Rob, Sierra Nevada just got full NAIA membership, CPC or GSAC? Do/will they have basketball? I see it's the CPC but no basketball, yet they have men's lax. wtf?
(This post was last modified: 10-05-2016 10:31 PM by Fresno St. Alum.)
10-05-2016 10:24 PM
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teamvsn Offline
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Post: #48
RE: D-II/D-III/NAIA movement
(10-05-2016 10:24 PM)Fresno St. Alum Wrote:  
(10-05-2016 05:28 PM)MWC Tex Wrote:  
(10-05-2016 01:05 PM)Fresno St. Alum Wrote:  
(10-04-2016 07:10 AM)MWC Tex Wrote:  
(10-04-2016 02:14 AM)Fresno St. Alum Wrote:  The top 25 schools in D-II would disagree w/ you. GVSU (25k) is bigger than Fresno St.(22k). Wayne St., San Francisco St. have around 30K students.

Enrollment doesn't matter, competitively both are quite equal.
No they're not, NAIA top schools have little chance against top D-II schools. bottom feeding D-II school can be beat by top NAIA schools. It's like saying FBS and FCS are equal because Michigan lost to App St. and EMU lost to"enter name fcs school". No, the good FCS teams can beat bottom feeding FBS, and NDSU can beat lots of teams but still are not even close to Bama or anyone else high up. Iowa already lost again, they were exposed and not a real top 25 team. Hell the NAIA doesn't even have a NDSU type. Look at Sioux Falls and Lindenwood who were dominant in the NAIA, they've had rough times in D-II they didn't come in and destroy D-II like NDSU did when moving to FCS. NW Mo St. Minn St. GVSU UNA Valdosta Sts. of the world are the big time programs not the recent move ups from NAIA.

I just checked the current top 25 of D-II. Only 2 schools are former NAIA from 2000 on. APU(2011 move up) and Sioux Falls(2009 move up)

I totally disagree. Top 25 naia and top 25 d2 will be quite competitve against each other. In addition, the other sports are competitive also. Take track and field, the records are just the same. Basketball has quite a bit of crossover games and naia teams regularly beat d2 teams.

football and basketball are all I care about. And you don't see the good D-II schools losing to the NAIA schools, you will see Georgetown(KY) and some of the other top bball schools whip the lesser D-II schools. but it's not common. I think what they are, are similar in that most NAIA schools move up to D-II and the ones that drop D-II usually go back to the NAIA. Hardly and D-III move to D-II. Only a few move from D-II to D-III. I care more about the NAIA than D-III because there is more movement to D-II w/ them.

Rob, Sierra Nevada just got full NAIA membership, CPC or GSAC? Do/will they have basketball? I see it's the CPC but no basketball, yet they have men's lax. wtf?

I don't know if they plan on basketball. LAX was something they could do before they were a member of anything. Snow sports were their big thing before they joined.
10-06-2016 01:28 AM
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teamvsn Offline
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Post: #49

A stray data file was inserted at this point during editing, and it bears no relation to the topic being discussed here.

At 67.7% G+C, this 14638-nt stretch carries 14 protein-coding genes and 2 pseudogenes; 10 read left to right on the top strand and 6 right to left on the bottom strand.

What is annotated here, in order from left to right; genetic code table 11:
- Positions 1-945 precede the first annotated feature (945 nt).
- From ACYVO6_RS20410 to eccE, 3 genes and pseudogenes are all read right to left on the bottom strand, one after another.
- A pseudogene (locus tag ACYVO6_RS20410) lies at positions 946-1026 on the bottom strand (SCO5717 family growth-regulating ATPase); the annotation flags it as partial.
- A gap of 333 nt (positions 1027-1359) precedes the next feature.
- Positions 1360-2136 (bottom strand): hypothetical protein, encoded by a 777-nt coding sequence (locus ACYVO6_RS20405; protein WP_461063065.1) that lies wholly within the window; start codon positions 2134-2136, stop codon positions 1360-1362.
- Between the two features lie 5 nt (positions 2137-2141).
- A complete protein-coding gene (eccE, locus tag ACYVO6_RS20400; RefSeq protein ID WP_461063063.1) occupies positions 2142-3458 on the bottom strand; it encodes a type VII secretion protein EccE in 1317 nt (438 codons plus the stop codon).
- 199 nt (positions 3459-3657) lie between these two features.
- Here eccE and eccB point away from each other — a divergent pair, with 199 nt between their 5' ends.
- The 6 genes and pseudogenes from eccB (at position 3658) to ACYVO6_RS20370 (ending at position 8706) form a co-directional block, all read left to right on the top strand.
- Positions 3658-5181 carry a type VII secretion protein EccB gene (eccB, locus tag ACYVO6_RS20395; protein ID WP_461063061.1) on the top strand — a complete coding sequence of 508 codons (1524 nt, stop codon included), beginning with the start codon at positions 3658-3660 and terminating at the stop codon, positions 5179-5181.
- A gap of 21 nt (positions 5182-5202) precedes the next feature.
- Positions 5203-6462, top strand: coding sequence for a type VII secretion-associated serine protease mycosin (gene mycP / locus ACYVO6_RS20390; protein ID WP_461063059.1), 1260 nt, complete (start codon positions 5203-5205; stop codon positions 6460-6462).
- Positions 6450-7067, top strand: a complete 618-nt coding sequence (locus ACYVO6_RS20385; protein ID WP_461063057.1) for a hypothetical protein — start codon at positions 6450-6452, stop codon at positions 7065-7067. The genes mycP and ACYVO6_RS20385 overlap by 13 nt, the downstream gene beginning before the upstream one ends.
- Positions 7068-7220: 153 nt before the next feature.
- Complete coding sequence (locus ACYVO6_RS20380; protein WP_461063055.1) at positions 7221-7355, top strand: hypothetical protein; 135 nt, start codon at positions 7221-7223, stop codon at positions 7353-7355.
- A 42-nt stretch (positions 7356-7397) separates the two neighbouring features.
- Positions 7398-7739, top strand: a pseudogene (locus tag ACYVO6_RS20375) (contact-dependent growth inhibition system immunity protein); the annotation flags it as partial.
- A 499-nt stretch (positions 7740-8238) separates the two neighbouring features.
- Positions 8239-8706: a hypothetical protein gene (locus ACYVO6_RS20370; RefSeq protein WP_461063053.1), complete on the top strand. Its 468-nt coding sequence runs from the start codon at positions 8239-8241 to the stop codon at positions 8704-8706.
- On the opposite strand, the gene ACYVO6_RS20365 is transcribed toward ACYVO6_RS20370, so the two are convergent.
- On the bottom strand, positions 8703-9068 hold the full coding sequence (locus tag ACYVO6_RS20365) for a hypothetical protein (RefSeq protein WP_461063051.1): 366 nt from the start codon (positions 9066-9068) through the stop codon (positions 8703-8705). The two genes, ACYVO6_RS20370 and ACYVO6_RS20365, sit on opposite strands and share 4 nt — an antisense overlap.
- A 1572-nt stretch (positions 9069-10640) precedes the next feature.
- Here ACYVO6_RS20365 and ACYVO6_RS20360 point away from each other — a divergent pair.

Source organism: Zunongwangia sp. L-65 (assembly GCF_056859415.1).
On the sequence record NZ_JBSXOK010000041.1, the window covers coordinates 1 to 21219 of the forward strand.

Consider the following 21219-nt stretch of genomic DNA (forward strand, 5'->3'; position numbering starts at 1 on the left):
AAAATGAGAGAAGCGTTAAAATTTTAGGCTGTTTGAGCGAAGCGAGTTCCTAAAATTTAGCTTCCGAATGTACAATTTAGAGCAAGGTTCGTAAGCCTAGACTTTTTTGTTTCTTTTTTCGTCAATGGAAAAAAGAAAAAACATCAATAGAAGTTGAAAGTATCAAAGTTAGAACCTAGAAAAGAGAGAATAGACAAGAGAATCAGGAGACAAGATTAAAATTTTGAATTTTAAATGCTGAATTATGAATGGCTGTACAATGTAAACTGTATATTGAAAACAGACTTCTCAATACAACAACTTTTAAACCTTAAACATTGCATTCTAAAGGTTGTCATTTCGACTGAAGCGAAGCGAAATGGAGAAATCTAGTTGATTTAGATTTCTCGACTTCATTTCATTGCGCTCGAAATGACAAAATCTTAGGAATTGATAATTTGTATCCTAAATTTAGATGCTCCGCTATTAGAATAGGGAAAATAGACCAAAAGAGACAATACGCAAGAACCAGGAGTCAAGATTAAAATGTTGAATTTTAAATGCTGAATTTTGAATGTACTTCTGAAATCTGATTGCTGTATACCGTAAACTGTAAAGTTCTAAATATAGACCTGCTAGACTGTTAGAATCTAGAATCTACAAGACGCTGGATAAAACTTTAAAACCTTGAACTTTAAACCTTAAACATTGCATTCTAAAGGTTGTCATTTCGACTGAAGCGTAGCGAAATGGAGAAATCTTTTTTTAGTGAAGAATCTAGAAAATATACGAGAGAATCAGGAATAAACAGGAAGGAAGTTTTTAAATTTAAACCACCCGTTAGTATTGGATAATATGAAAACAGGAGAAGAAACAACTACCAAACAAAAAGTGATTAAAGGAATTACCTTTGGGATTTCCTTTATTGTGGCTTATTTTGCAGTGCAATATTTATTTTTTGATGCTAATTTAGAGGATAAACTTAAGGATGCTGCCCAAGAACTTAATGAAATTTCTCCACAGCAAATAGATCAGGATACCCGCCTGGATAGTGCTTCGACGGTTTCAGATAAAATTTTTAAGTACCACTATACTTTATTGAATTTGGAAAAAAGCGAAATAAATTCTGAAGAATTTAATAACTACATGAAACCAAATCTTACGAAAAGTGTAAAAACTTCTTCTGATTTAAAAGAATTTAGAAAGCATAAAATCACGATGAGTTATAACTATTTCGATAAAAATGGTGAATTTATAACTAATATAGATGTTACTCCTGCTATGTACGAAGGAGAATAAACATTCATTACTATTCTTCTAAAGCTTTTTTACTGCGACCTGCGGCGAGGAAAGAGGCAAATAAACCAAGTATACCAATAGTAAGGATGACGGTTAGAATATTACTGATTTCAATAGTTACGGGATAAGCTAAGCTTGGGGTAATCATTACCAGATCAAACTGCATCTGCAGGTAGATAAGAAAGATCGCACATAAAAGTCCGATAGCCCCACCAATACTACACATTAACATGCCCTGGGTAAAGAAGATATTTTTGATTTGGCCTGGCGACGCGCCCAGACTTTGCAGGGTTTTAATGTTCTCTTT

RE: D-II/D-III/NAIA movement
(10-05-2016 09:08 PM)DavidSt Wrote:  
(10-05-2016 05:58 PM)teamvsn Wrote:  
(10-05-2016 05:00 PM)Captain Bearcat Wrote:  
(10-05-2016 02:36 PM)dbackjon Wrote:  
(10-05-2016 01:32 PM)Rube Dali Wrote:  I've been speaking with one of the people I follow on twitter(he works for Goshen College) and he told me at least three DIII members from Indiana have been reconsidering their continued membership at that level. At least one, Anderson, was named as a possible leaver. Now, nothing has been decided yet, but I get this feeling there might be more than just 3 DIII schools from Indiana looking to move on.


Upwards to DII, or to NAIA/or one of the other ones like NCCAA?

Definitely not upwards IMO. What's the benefit? All 10 of Indiana's D-3 schools are too small to have upward ambitions.

Since NAIA is roughly on par with D2, NAIA would be a move "up" too. These schools would be able to offer legitimate athletic scholarships and STILL have a smaller budget than in D3 (according to NAIA research I've seen). Remember that there's still a ton of rules and overhead for D3, and to be competitive they have to offer "leadership" scholarships - which may not technically be athletic department dollars, it still comes from somewhere.

I have heard from someone who should know that the NAIA is expecting "a lot" of applicants this year although no numbers were quoted. In recent years the applicant pool has been 4 or 5, so I would think "a lot" might be 8 to 10. And in addition to Panhandle I would expect a mix of D3's, new programs, USCAA, NCCAA and possibly another D2 thrown in. I think this year might mark the beginning of a slide of D2's who can't justify the expense moving to NAIA over the next 10 years.


Morthland I think might be one of the new programs just started football this year. They are in the NCCAA for the first year. Of course, there is University of Fort Lauderdale that claimed they want to apply for NAIA for next year. Virginia-Lynchburg seems to have their accreditation back, and may be looking for a new home.

I suspect there are some Junior colleges that could apply from moving to a 4 year. I wonder how Snow College in Utah doing? I might see Arizona Western in Yuma going to a 4 year school. Arizona needs more schools up there in the higher levels. Some Kansas JCs that some politicians are thinking of merging to create new 4 year universities from an article I read. It is a way for the state to save money.